Mark Zuckerberg recently announced plans to give away 99% of his stock in Facebook, but the news has been derided in The Guardian.
One writer has claimed that Zuckerberg and his wife giving away shares in Facebook worth equivalent of $45 billion will serve to perpetuate inequality and is tantamount to imperialism. Tim Worstall of Forbes explains why that view makes no sense.
More wealth created for society than for Zuckerberg himself
Worstall points out that entrepreneurs provide value to consumers in order to accumulate wealth, and the value provided to consumers is worth far more than the entrepreneur’s own fortune. With that in mind it must be said that the fact that Zuckerberg can give away $45 billion goes to show that the global population has benefited greatly from his entrepreneurial skills.
Accusations of imperialism make no sense given the fact that Zuckerberg’s personal fortune is enough to generate serious improvements in some of the world’s most serious problems. Although the Facebook founder has pledged that his money will go towards fighting inequality, the Guardian writer takes aim at him for increasing inequality.
Worstall argues that Facebook has actually made the world a more equal place, affording free communication to a billion or more people around the world. The advent of social media means that people of all ages can stay in touch with family and friends around the world at no cost, reducing inequality from the days when communicating cost money.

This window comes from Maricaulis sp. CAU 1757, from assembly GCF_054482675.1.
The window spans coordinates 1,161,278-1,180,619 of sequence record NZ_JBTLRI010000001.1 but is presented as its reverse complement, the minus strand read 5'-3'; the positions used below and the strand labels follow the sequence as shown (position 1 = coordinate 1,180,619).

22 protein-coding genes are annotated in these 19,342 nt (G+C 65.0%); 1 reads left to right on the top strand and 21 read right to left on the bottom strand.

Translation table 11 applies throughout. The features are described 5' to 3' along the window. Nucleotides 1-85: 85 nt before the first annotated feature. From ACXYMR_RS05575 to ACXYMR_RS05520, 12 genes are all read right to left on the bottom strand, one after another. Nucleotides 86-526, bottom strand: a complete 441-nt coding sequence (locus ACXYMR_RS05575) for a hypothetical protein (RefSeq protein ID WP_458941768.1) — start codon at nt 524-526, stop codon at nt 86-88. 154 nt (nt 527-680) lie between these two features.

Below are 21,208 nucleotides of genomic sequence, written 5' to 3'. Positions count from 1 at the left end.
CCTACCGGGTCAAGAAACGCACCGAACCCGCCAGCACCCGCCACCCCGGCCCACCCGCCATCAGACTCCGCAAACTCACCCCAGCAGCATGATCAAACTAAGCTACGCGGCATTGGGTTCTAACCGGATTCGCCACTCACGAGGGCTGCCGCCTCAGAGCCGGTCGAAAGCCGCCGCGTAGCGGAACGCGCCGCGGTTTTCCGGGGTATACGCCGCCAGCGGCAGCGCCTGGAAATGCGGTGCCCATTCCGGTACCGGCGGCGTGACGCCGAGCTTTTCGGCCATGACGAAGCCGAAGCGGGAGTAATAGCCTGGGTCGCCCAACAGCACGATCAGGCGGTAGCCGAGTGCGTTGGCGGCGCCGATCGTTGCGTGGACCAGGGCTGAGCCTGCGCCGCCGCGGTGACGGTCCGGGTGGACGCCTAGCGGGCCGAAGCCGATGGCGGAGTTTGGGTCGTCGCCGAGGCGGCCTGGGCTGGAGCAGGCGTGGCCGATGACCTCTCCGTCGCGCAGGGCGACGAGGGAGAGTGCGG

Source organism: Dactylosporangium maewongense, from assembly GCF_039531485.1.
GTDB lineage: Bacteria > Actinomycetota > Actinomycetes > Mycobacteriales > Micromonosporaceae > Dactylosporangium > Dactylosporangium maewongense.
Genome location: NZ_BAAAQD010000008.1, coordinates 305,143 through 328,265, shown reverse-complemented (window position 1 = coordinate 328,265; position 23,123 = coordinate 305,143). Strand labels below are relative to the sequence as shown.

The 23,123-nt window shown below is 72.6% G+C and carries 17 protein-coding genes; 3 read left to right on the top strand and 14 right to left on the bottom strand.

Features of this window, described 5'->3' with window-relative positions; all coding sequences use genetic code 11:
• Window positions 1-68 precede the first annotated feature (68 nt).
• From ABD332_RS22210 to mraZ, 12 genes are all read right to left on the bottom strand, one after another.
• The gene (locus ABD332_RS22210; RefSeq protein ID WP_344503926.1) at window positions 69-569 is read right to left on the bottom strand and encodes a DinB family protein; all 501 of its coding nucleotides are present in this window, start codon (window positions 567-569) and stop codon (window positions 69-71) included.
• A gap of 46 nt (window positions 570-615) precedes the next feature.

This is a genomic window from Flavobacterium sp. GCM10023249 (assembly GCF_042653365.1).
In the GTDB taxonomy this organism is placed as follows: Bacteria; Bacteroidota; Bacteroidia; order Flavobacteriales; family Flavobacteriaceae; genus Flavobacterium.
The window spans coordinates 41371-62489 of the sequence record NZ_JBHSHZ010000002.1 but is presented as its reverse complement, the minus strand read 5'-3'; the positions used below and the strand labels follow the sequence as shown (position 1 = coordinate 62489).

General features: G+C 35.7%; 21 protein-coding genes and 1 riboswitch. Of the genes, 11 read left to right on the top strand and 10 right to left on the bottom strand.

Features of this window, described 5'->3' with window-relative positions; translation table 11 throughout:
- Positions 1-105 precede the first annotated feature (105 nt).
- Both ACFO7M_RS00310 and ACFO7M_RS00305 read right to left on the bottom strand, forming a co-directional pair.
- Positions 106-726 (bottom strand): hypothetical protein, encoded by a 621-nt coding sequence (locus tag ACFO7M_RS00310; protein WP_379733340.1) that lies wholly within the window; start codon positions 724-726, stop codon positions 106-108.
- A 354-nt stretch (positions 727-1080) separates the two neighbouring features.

Facebook founder fighting inequality with personal wealth
He then quotes William Nordhaus, who studied value creation from entrepreneurial activity and concluded that “only a minuscule fraction of the social returns from technological advances over the 1948-2001 period was captured by producers, indicating that most of the benefits of technological change are passed on to consumers rather than captured by producers.”
Although that may not mean that from Zuckerberg’s $45 billion, society as a whole has benefited to the tune of $1.3 trillion, there must be some consideration for consumer surplus in the case of Facebook. Another point is that Zuckerberg’s success serves as an incentive to the next generation of entrepreneurs, who could also come up with a product or service that is beneficial to us.
Overall we benefit from the wealth created by people like Zuckerberg, and it is disingenuous to moan about perpetrating inequality.